This plays like Disney had lots of stock footage in its vault and wanted to get rid of it, even though they didn’t know what it was about.
It’s hard to believe that the banal, uninformative script was actually written by seven, count them, seven people! But that’s what they claim, and they should all get credit for one of the most unenlightening scripts ever written for a documentary. So here are their names; Christophe Cheysson (who directed), Jacques Cluzad (who also directed), Laurent Debas, Stéphane Durand, Laurent Gaudé, Jacques Perrin, and François Sarano.
I sat through this film and didn’t learn anything. My showing was at a normal theater and half of the audience was comprised of children under the age of 9. That’s the level of intellect that this script targets. But the children were running up and down the aisles paying little attention to what was on the screen, so it didn’t capture their fancy, either.
Just to show how uninterested the filmmakers were in educating people, they show several pictures taken from space of rivers spilling into the ocean spewing filth. But they never once identify any of the rivers or the location of the photographs! Gee, thanks, guys.
They fill the film with ocean creatures, but rarely identify what the creatures are that they are showing us. They don’t identify what’s going on onscreen. There is shot after shot after shot of unidentified creatures swimming. Some are swimming to the left and some are swimming to the right. They are all, apparently, in the ocean, which is why they made the final cut.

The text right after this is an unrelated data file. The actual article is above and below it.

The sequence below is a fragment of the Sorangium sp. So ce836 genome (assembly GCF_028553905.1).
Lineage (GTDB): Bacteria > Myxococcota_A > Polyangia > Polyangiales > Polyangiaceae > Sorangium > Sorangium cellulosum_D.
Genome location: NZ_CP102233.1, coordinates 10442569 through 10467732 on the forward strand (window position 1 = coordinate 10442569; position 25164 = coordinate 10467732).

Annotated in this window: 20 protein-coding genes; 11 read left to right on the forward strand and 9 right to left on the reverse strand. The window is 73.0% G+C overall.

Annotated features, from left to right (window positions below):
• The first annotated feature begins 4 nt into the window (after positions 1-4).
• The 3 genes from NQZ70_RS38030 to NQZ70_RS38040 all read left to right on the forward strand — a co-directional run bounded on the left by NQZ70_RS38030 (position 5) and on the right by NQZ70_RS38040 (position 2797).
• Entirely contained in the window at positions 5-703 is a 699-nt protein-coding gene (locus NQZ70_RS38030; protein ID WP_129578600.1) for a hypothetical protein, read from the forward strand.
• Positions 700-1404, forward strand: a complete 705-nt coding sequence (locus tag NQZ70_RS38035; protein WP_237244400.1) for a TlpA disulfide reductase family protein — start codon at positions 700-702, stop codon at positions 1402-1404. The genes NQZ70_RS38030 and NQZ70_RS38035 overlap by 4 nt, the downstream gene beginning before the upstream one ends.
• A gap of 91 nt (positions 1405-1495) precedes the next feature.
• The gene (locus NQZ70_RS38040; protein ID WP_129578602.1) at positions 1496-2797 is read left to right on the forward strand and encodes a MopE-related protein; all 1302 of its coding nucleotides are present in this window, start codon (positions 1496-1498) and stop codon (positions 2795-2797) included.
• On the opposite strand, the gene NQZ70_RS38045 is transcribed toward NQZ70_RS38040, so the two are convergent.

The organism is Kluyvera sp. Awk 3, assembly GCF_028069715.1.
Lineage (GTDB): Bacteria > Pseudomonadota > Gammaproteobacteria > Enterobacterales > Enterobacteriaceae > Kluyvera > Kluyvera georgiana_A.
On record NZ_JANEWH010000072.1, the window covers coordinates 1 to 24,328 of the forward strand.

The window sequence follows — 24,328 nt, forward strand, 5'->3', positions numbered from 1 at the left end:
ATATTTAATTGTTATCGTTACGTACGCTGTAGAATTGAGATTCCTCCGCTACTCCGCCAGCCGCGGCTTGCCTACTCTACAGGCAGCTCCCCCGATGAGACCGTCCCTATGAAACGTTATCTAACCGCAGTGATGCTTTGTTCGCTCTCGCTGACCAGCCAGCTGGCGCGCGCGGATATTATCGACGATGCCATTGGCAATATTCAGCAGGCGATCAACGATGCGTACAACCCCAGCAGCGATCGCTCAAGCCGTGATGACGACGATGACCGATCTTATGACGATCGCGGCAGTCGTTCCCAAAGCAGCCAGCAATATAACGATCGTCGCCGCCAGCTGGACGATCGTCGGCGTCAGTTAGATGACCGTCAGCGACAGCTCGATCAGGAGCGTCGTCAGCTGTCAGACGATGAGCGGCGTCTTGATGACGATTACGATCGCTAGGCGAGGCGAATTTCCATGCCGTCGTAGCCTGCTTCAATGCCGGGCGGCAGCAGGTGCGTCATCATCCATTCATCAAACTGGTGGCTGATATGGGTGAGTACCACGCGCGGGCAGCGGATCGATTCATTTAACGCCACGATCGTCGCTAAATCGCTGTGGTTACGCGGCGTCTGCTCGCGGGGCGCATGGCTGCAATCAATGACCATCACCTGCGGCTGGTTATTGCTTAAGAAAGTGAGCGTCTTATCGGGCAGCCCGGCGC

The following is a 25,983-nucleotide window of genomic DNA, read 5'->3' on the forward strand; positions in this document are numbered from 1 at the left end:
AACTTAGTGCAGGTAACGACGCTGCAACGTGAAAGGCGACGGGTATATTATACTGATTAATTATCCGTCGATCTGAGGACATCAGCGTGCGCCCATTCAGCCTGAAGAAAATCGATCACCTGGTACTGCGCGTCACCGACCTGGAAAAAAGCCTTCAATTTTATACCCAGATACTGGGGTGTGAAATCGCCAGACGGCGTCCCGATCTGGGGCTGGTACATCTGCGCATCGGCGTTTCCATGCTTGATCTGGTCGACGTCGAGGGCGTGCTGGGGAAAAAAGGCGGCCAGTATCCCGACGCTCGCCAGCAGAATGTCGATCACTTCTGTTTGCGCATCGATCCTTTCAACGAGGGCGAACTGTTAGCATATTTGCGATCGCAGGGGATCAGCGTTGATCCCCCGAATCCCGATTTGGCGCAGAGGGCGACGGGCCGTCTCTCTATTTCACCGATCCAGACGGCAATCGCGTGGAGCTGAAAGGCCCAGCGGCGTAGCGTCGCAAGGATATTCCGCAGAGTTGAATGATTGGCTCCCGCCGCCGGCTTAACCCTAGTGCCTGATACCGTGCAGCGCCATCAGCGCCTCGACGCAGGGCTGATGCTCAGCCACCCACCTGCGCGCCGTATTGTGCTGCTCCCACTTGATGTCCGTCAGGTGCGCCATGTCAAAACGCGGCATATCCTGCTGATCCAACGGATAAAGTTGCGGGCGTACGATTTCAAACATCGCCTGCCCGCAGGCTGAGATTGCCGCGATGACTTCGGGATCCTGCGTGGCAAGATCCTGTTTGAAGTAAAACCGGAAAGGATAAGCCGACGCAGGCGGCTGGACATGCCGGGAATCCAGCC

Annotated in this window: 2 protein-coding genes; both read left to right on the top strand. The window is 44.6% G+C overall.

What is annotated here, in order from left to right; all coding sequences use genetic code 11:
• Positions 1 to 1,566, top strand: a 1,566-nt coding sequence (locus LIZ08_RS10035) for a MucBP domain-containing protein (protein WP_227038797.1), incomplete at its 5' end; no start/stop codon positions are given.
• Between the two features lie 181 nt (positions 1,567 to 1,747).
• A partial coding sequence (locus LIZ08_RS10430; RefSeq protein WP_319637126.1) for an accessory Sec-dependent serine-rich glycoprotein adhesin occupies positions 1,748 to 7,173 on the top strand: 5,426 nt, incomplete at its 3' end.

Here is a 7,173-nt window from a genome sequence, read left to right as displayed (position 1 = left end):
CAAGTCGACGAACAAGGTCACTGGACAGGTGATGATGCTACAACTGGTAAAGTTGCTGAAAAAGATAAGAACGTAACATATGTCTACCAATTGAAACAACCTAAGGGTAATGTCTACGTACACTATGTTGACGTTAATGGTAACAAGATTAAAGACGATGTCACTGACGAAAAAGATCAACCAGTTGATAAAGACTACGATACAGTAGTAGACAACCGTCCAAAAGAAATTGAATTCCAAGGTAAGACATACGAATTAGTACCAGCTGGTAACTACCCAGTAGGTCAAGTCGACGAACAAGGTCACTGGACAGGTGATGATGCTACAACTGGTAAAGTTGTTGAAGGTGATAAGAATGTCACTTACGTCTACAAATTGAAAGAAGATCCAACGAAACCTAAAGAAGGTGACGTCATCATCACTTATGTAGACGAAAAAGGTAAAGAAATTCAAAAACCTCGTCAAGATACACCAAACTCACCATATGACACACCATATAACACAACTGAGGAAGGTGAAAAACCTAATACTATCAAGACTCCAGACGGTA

The filmmakers apparently have a political message and show some of the creatures helplessly trapped in huge nets. But they never once mention the word “Japanese” when the Japanese are the main culprits in the despicable endeavor of destroying the great whales. Can anyone spell “cowards” (and I’m not talking about the Japanese)?
Pierce Brosnan was assigned the task of reading this horrible script, but every time he utters something it sounds as if someone had to awaken him out of a sound sleep to read the lines. Maybe Pierce could have read the script more soporifically, but I doubt it.
Actually, some of the photography, while not award quality, is interesting, if only when thinking how they got the shots. But it is certainly not enough to justify spending good money to sit through this thing, especially since there is so little actual information imparted. There are some good shots of stormy seas,
Don’t you think that any of the seven people who wrote the script, or someone at Disney, might have said, “Why don’t we identify more of these creatures? Why don’t we give our audience some facts? Why don’t we try to educate them about the ocean?” Apparently not.
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